The graph is made up of a series of control-flow nodes and Oozie actions. The control flow nodes are XML entities like <start>, <kill>, and <end>, which identify the beginning, error, and final states of the workflow. There are also several other more complex control flow nodes called <decision>, <fork>, and <join>. More information on those nodes can be found in the Oozie documentation. In the workflow above, we’ve designed a very simple workflow, which, when visualized as a DAG, looks like this:

This is a very simple workflow that only executes a single action. Actions in Oozie are a discrete computation or processing task. They can do a number of different things: execute a MapReduce job, run a Java main class, or run a Hive or Pig script, to name a few possibilities. In this workflow, we identify the action as a Hive action with this node: <hive xmlns="uri:oozie:hive-action:0.4">. As an aside, in order to use Hive actions, the Oozie Share Lib must be installed.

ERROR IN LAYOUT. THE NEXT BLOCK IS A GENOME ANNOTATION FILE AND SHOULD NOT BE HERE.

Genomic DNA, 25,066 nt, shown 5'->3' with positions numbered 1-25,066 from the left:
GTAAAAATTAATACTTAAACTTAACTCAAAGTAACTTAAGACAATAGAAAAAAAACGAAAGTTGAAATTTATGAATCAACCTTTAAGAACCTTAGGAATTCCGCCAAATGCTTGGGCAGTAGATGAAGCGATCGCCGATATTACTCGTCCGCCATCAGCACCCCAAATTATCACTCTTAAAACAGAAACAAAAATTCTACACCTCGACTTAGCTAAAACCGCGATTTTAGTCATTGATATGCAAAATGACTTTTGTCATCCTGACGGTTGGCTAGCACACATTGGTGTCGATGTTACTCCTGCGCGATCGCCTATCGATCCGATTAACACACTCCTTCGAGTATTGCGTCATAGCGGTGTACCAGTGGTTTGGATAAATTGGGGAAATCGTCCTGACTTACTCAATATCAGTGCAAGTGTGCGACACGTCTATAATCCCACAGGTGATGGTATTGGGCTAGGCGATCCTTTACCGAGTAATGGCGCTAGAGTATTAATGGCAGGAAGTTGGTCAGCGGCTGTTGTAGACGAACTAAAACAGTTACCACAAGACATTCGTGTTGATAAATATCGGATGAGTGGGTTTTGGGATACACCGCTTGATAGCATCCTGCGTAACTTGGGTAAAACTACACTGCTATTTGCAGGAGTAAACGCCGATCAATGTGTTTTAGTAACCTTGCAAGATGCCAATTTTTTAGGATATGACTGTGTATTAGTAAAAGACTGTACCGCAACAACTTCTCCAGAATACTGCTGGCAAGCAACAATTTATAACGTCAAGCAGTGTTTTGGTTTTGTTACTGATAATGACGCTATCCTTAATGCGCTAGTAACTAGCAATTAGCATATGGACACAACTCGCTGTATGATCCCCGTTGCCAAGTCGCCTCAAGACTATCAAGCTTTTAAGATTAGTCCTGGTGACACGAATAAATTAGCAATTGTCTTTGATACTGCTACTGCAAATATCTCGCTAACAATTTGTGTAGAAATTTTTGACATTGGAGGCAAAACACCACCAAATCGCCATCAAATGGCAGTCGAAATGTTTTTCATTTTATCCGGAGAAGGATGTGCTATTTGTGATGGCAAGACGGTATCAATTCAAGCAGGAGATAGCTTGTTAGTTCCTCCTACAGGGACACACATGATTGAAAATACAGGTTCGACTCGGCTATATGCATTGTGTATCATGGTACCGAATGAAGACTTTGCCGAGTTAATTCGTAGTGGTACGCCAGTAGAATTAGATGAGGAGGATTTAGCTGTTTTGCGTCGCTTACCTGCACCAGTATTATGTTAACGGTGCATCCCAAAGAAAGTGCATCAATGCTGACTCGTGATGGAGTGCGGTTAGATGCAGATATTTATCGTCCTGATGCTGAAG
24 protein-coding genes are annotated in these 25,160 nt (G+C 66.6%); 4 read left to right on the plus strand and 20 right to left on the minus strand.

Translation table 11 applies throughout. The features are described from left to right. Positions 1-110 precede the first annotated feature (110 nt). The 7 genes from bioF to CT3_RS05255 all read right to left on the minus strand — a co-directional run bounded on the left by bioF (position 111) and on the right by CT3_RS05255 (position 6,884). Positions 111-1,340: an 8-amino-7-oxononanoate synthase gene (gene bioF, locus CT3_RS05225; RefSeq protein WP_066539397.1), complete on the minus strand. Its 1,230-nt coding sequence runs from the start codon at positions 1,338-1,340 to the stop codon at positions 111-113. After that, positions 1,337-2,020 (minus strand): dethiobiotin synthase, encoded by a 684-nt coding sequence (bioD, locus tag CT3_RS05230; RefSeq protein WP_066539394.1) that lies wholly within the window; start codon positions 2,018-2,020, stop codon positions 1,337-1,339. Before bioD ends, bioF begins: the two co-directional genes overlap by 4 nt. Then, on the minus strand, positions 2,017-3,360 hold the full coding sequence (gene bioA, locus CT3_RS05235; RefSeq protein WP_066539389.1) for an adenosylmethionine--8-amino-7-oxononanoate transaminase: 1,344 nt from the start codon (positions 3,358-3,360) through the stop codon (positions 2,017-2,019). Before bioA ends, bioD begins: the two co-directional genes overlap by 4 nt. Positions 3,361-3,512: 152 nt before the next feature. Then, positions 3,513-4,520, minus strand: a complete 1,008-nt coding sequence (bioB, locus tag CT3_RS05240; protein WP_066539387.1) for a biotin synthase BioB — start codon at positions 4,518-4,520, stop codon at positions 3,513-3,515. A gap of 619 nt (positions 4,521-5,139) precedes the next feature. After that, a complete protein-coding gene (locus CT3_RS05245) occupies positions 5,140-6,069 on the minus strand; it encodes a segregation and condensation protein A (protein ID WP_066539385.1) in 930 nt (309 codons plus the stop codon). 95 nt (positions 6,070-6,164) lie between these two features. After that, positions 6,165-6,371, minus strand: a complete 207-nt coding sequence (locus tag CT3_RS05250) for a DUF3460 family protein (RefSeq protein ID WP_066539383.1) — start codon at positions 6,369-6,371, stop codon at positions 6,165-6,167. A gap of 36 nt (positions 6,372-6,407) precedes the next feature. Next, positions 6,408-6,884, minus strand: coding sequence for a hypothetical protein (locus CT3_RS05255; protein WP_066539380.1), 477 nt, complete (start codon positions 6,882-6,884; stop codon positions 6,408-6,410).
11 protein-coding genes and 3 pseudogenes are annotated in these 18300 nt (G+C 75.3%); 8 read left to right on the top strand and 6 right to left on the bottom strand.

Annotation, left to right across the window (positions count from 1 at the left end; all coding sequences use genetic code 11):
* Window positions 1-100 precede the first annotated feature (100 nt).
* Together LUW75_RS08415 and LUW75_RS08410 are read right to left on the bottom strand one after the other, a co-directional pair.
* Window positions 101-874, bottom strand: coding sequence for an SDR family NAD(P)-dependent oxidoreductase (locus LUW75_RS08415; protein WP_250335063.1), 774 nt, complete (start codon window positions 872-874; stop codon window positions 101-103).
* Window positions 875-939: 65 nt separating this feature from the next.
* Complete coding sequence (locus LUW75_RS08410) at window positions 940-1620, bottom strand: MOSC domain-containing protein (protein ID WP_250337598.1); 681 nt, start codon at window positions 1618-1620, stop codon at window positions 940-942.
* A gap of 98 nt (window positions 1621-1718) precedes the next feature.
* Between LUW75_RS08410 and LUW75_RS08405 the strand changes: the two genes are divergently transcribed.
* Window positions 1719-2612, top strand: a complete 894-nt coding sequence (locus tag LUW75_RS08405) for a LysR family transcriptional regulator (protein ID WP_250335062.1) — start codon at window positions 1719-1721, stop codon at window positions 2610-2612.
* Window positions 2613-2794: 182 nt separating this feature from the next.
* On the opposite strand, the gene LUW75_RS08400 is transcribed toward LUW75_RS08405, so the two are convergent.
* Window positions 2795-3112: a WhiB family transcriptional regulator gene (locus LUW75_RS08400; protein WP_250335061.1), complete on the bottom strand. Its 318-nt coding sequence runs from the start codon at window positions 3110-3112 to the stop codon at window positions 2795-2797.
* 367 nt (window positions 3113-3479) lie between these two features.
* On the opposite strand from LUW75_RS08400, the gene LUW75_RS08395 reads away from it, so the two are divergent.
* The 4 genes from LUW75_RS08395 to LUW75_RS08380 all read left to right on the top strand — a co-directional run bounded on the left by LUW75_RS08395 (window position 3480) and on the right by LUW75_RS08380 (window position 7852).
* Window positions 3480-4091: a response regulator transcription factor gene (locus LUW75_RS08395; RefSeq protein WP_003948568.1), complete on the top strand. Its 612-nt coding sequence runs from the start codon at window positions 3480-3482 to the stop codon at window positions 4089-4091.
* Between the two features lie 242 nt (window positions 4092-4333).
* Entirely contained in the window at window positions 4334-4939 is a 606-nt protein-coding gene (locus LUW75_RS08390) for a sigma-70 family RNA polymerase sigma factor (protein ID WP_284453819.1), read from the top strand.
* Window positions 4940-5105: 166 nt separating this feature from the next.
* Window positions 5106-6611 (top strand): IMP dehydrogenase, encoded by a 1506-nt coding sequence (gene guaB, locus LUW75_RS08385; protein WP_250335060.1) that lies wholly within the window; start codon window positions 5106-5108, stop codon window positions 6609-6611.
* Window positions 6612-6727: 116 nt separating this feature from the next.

Looking more closely at the Hive action, we can see how its functionality is defined. The <job-tracker> and <name-node> entities dictate the servers that the Hive job will connect to for executing its script:

 

You’ll see where the variable values ${jobTracker} and ${nameNode}come from a little later.

The <job-xml> entity is used to specify a configuration file for Hive. Since most Hive installations will need to connect to a non-default metastore database, this configuration file will likely contain database connection credentials. You may also notice that the <configuration> section of the action defines a parameter called oozie.hive.defaults, which points to the same file as <job-xml>: